When we were kids, people would always ask, “What do you want to be when you grow up?” But then we grew up and found out that most of us didn’t become what we said we would be, or that many of us still don’t know. Usually, we face reality and just start working to survive.
I’m one of those who is still not sure what I want to “be”… but also who gave up a long time ago on the idea of “when I grow up”. Like many others, somewhere along the line, I stopped dreaming big. I’ve spent most of my adult life, and even teen years, keeping a distance from “unrealistic” and looking for the “practical,” setting myself up for a mediocre life.
Expecting a hard, boring life was the first step in throwing away “the dream.”
My first jobs were in retail, which I hated, but I was okay enough at to keep doing it. Later, with the help of a gracious connection, and a lot of luck, I was able to end up in a much more fulfilling job. (Working as a job coach for an employment service that helped adults with disabilities.) I felt great for awhile, but after a couple of years, learned that not only was the meager pay of working for a non-profit unsustainable long term, but also that the job was so time-consuming and stressful, that I gradually dropped my social life, my interests, and my hobbies, just because I was too exhausted to do anything other than work, eat, and sleep.
Quitting my hobbies was the second step of throwing away “the dream”.
When I became a mother, I quit working (not literally–the real work was just beginning… but I quit working for money) in order to focus solely on family. While working through some deep post-partum depression (which I won’t go into detail on here, for the sake of brevity, but you can read about in some of my older posts), I went through several phases of trying to get a job again. I realized I wasn’t qualified to make enough to afford daycare, which meant I was stuck being a mom. I feared that by the time Kj grew up enough to no longer need constant care, the gap in my employment would be too great for me ever be hire-able again. This made me feel even worse, feeling that I would now never be anything more than “mom” ever again.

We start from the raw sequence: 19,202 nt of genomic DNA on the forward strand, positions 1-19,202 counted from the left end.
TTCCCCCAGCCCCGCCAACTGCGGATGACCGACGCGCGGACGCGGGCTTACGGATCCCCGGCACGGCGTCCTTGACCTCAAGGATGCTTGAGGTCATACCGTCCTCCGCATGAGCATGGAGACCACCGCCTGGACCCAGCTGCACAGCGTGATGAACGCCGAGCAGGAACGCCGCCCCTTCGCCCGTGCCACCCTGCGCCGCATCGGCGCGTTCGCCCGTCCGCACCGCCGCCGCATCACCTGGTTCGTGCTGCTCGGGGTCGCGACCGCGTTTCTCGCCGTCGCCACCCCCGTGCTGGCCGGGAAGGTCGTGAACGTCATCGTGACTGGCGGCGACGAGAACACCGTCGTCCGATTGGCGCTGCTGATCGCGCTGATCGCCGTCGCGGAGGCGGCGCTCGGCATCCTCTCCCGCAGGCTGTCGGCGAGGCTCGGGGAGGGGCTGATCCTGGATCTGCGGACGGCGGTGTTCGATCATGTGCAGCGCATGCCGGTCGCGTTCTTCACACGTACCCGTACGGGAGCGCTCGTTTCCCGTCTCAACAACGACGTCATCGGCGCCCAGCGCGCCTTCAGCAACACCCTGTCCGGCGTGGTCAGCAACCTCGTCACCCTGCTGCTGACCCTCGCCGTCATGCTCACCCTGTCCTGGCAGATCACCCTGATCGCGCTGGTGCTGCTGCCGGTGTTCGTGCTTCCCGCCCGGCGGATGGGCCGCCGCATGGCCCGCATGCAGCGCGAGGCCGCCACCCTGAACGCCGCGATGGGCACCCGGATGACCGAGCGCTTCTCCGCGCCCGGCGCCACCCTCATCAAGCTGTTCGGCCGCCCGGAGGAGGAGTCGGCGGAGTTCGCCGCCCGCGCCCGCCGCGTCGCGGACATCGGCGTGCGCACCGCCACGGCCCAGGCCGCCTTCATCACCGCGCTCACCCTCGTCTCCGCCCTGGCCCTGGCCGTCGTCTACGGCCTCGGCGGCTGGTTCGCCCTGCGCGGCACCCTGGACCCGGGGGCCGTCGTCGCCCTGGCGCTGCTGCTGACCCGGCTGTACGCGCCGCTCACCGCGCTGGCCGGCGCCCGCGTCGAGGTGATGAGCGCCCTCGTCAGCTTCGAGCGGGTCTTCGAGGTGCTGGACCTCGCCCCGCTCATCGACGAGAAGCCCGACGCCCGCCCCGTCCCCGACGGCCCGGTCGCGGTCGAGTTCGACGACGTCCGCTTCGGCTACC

Reducing my identity to “just a housewife” was the third step of throwing away “the dream”. I was so close to never getting it back…
While I was going through that rough patch, my husband Josh was still trying to reach for a totally unrealistic dream. I don’t remember what, because his aspirations have morphed a little over time. But it was a totally unrealistic dream. I knew it was a totally unrealistic dream, and being the helpful wife that I am, I told him, on a fairly regular basis, how unrealistic it was. Someone had to keep him grounded, right?
Despite my lack of encouragement, he kept working. When he was a kid, he held onto his dream a lot longer than most other kids do, and even attempted majoring in his dream field: film-making. After he learned to code (in order to get a more practical job, of course), he began to dream of making his own video games. Only recently did I discover that he’s actually holding onto both of those wishes, among several others, with his idea of starting a business that would allow him to create entertainment of several different mediums. Wow! Talk about unrealistic, amirite?
…As my mental health improved, and the days got less unpredictable, I slowly started learning about self-care, and eventually cared enough about myself again to begin taking up hobbies and activities again. I read, wrote, knitted, crocheted, beaded, painted, made candles, did a few freelance jobs, exercised, lost weight, started a blog, and even felt confident enough to seek a full-time job one more time. (That last one ended up bringing back a ton of guilt, though.)
Before, I didn’t know I was throwing away “the dream.” I didn’t know before what “the dream” was. I didn’t even know that anything I could call “the dream” was possible.
After gaining back activities I do for me, combined with seeing Josh’s example, I finally know that “the dream” is to not let the necessary get in the way of the fun. To not lose our identities to the rat race of making a paycheck, surviving, hoping our kids will move out some day, then paying debts until we die. We live in a society where work is necessary, but why shouldn’t we do something we love anyway? Even if it’s not the thing we get paid for?